“The whole situation on the Western front was changed to our advantage”

The Rector of Remenham encouraged parishioners to give what they could.

Rector’s Letter

My Dear People,

With regard to the War, what cause for thankfulness was ours during the month of August: the whole situation on the Western front was changed to our advantage. Very humbly we have ground to hope that the Almighty has made bare his arm. In dark hours we knew that His care was over us; in the day of sunshine and success we acknowledge that “our sufficiency is of God”. We lift our hearts up unto the Lord.

I would call your attention to two appeals that are made to us in this issue of the Magazine. Please save all your fruit stones (plum, cherry, peach, nectarine, apricot, date) and hard nut shells; they are urgently needed for making charcoal for anti-gas masks to protect our fighting men. I shall be glad to receive at the Rectory between September 15 and 30 all stones and shells collected.

Then, secondly, urge the children to gather blackberries as soon as they are ripe; the Berkshire Education Committee are asking the head teachers to organise the effort throughout the county, and our headmistress is doing so for Remenham…

George H Williams

ANTI-GAS MASKS

Who will help our soldiers?

Mrs Barber, Culham Court, has received an urgent request from the Director-General of National Salvage asking us to collect fruit stones and nut-shells. They are needed for the production of charcoal for anti-gas masks, for the charcoal thus produced affords far greater protection to our soldiers against poison gas than any other known substance. The need will continue for the next two months. It is important that stones and nut shells should be forwarded in a dry condition; stones should be dried by being placed for a short time in the sun or in an oven. Will any one who is disposed to help, collect their fruit stones and nut shells, and send them, however small the quantity may be, to the Rectory any time between September 15 and 30?

BLACKBERRIES WANTED!

The Berkshire Education Committee has been asked by the Ministry of Food to arrange for the systematic picking and collecting of blackberries for jam making. Miss Mannion, the head mistress, is organising the collection by the school children of Remenham. A payment of 3d per lb will be made to the children for the amount collected, and they will be granted holidays for the picking expeditions. The picking should take place when the berries are ripe and dry. The children will work in organised parties under the supervision of their teachers, and they are warned to do no damage and to close all gates after them. All berries picked under this scheme must be reserved for Government use and none may be sold.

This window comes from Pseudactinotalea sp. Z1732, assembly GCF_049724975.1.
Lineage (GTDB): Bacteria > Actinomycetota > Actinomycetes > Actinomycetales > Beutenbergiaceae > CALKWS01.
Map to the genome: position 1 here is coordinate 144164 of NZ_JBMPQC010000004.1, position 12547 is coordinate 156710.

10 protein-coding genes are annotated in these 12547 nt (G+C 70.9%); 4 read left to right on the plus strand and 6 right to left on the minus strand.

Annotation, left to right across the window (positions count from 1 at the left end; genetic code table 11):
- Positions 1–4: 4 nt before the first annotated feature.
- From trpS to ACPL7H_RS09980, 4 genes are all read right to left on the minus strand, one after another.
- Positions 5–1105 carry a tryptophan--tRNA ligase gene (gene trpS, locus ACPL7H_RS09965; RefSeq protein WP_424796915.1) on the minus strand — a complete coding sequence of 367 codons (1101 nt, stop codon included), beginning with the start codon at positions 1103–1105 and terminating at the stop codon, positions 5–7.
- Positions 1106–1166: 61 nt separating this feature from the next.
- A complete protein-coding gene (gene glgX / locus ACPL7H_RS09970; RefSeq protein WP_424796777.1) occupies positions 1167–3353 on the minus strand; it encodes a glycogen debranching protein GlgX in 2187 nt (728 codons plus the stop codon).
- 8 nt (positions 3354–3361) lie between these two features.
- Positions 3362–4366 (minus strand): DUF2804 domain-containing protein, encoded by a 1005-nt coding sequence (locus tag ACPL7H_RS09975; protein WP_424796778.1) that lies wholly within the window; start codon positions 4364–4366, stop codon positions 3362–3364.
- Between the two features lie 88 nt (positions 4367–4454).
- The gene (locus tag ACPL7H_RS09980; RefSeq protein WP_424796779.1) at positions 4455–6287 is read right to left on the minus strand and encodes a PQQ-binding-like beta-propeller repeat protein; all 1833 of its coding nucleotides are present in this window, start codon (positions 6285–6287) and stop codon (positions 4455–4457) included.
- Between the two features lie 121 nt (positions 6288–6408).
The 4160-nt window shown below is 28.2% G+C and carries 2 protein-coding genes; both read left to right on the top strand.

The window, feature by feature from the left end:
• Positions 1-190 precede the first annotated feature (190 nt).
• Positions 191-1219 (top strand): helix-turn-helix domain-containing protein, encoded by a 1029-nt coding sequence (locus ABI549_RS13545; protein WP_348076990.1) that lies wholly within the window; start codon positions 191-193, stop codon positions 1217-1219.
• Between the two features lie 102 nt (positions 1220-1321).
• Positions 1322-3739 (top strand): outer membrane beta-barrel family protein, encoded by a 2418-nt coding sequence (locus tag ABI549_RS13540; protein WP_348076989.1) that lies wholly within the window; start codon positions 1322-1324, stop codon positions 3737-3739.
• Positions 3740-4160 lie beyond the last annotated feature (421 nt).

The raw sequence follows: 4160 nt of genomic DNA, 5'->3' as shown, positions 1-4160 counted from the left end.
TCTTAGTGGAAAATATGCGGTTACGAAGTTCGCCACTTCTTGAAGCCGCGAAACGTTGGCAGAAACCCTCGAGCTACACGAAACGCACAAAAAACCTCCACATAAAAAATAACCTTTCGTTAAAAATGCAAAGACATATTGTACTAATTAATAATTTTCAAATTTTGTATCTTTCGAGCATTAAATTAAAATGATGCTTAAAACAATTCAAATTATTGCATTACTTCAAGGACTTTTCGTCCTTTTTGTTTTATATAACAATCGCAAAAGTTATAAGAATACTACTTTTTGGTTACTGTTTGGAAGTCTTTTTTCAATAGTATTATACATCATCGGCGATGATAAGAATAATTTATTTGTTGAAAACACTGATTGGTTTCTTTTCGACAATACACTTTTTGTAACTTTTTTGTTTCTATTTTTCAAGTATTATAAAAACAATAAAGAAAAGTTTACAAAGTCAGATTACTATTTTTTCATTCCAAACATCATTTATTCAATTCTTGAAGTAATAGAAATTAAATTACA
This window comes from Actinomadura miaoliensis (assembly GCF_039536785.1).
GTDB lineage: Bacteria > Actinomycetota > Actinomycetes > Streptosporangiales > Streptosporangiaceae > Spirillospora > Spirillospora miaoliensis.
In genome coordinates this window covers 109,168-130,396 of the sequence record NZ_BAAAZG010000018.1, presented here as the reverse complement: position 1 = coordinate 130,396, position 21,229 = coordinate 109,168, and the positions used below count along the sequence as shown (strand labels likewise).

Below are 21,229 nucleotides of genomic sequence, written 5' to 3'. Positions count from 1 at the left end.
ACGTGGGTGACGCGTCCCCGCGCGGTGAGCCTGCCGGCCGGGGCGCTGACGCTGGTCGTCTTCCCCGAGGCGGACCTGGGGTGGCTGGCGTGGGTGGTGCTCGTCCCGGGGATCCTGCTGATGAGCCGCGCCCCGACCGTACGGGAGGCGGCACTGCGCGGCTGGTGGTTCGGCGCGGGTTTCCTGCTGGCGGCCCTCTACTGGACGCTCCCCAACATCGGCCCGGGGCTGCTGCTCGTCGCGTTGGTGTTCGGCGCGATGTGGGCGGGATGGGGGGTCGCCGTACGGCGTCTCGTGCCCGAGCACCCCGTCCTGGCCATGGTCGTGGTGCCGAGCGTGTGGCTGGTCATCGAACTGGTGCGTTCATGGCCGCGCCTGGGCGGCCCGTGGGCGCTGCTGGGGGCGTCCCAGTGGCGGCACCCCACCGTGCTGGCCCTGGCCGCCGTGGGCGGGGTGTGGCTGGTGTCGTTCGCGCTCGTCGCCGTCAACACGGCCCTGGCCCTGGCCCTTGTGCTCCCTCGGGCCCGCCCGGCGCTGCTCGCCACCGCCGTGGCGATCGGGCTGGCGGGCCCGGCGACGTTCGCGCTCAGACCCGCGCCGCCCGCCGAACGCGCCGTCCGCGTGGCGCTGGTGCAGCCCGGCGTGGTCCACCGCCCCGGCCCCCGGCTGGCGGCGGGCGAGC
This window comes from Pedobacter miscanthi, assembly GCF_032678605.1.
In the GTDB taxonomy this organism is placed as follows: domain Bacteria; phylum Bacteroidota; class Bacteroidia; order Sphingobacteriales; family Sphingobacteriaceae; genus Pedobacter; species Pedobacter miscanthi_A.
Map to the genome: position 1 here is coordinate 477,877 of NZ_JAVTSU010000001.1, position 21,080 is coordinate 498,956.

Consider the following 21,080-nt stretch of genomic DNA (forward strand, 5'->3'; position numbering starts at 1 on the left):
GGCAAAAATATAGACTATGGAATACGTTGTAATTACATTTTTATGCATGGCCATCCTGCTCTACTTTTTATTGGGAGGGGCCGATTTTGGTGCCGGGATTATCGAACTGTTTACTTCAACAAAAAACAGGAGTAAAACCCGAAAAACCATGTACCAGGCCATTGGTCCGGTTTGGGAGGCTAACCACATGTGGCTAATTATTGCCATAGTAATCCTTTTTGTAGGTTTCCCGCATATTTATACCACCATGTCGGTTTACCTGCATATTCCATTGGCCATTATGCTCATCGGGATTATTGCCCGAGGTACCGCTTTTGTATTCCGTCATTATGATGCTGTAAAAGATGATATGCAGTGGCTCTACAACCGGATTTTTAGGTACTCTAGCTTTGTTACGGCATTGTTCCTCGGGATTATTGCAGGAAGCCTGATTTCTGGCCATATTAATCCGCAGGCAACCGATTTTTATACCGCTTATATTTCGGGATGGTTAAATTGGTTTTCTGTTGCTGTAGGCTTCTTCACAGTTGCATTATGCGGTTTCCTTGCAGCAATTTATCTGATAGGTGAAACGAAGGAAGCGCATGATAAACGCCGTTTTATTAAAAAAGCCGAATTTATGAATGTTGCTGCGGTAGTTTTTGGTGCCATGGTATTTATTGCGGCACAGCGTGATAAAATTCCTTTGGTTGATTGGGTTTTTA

Remenham parish magazine, September 1918 (D/P99/28A/4)

Advertisements

Fruit and nuts in demand

The country wanted fruits and nuts to be collected.

COLLECTION OF FRUIT STONES AND NUTSHELLS

The National Salvage Council are most anxious to get as many of these as possible for the manufacture of a special charcoal for anti-gas masks.

Miss Edith Keevil, of Coley Park, Reading, has undertaken to receive and forward any amounts, large or small.

Last year’s stones (from jams, preserves, etc) are as good as this year’s. All hard fruit stones, including dates, and all hard nutshells, are good; but not green almonds, beech nuts, or fircones. Fruit stones should be kept separate from nutshells. They need not be washed, but should be well dried. Further particulars can be obtained at either Post Office.

COLLECTION OF BLACKBERRIES

So far as this is not being done by individual owners for their own use, this is being organized through the schools. Managers have power to grant occasional half holidays, and of course Saturdays can be used. Children, however, must not go wandering wherever they like without leave, and school parties are to work in organized gangs under their teachers, taking care to do no damage, and to close gates after them. All berries picked under this scheme must be reserved for Government use, and none may be sold. A payment of 3d per lb will be made to the children; and Head Teachers acting as local agents will be entitled to £3 per ton.

Braywick
10th September

Another attempt was made to-day to gather fruit, but a heavy storm came on, and school went on as usual.

Buscot
Sept. 10th

Older children taken out blackberrying in the afternoon; 44 pounds gathered, packed and sent to central agent.

Burghfield parish magazine, September 1918 (D/EX725/4); Braywick CE School log book (C/EL65/4, p. 204); Buscot CE School log book (C/EL73/2)

The life of a father or husband, or brother or son – perhaps yours – may depend on what you collect

Wokingham people were urged to save fruit stones.

Fruit Stones & Nut Shells are urgently needed. Converted into charcoal, they apparently possess special properties which are necessary in the manufacture of gas helmets. Ample stocks will be available in the future, but at the moment the need is most urgent. Will all therefore who read this set aside fruit stones and nut shells (don’t let them get mouldy) and the ‘Wolf Cubs’ will collect them. Don’t be afraid that you haven’t got enough to be any good – every little helps, and the life of a father or husband, or brother or son – perhaps yours – may depend on what you collect.

Wokingham St Sebastian parish magazine, August 1918 (D/P154C/28A/1)